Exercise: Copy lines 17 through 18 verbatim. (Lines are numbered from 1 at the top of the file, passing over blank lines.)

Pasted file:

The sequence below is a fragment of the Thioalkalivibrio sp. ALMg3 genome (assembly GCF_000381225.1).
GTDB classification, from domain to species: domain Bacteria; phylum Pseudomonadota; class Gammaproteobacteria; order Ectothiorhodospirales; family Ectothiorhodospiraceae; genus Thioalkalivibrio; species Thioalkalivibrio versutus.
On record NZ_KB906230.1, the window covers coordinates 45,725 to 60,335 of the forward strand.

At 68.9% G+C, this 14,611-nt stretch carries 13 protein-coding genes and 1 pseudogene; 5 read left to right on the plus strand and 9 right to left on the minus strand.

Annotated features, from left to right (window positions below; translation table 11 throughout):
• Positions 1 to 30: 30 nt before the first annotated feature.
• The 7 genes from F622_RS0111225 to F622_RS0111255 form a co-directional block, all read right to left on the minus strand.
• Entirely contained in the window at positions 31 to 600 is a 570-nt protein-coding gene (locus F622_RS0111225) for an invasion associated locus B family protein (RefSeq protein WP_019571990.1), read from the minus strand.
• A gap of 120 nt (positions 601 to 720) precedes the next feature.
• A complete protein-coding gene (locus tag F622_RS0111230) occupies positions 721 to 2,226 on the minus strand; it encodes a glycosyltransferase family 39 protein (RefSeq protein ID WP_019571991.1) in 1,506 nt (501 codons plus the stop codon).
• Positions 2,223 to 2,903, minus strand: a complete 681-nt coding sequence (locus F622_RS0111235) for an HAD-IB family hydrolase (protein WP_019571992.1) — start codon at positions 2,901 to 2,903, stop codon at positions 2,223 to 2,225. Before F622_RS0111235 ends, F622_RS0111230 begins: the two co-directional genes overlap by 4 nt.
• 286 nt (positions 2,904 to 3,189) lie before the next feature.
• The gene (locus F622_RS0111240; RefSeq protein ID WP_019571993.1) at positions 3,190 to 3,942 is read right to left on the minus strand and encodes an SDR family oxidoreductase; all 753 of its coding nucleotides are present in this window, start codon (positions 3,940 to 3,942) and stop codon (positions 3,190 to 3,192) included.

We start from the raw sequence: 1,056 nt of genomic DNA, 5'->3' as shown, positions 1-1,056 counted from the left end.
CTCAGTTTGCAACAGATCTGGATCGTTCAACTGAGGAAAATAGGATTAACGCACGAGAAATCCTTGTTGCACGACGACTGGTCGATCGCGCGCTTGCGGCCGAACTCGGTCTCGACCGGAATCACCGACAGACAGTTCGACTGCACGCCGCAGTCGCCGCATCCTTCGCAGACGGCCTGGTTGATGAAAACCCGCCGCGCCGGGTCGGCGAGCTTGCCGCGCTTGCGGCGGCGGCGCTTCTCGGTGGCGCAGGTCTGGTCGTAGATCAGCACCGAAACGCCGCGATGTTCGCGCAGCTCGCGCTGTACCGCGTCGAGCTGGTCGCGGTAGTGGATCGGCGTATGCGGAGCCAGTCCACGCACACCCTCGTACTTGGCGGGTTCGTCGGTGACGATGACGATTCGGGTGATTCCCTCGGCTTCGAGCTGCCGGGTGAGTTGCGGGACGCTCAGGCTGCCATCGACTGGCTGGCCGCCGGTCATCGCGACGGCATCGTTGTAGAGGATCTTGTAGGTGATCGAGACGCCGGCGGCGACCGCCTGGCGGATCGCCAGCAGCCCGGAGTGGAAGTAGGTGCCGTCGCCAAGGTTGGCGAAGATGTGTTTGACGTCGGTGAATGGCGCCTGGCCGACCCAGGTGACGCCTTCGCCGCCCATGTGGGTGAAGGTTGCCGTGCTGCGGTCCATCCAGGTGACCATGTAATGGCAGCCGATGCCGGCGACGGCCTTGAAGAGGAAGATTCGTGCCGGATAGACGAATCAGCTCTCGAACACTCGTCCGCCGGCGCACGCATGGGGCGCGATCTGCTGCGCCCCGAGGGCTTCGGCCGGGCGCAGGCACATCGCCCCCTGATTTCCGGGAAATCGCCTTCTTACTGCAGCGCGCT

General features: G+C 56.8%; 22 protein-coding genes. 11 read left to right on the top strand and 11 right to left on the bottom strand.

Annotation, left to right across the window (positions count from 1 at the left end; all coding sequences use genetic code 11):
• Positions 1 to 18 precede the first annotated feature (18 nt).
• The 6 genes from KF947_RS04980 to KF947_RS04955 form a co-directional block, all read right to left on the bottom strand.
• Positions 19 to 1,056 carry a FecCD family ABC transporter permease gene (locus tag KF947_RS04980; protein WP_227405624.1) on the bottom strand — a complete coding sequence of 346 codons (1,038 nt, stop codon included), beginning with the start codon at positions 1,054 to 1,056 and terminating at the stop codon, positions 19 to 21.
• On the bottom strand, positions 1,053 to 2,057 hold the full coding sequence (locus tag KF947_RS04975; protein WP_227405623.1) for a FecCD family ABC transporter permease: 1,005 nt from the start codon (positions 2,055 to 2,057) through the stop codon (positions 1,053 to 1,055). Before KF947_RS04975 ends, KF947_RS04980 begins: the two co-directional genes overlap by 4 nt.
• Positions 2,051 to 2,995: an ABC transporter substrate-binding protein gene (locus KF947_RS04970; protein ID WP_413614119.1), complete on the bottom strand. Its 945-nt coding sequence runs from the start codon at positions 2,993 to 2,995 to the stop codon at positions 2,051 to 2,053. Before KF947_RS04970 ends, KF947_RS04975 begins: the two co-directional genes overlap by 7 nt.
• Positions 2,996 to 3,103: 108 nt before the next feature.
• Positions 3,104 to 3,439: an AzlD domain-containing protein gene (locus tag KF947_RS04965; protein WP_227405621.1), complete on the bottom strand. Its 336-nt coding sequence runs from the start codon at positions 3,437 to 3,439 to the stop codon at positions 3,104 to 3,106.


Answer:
Annotation, left to right across the window (positions count from 1 at the left end; all coding sequences use genetic code 11):
• Positions 1 to 18 precede the first annotated feature (18 nt).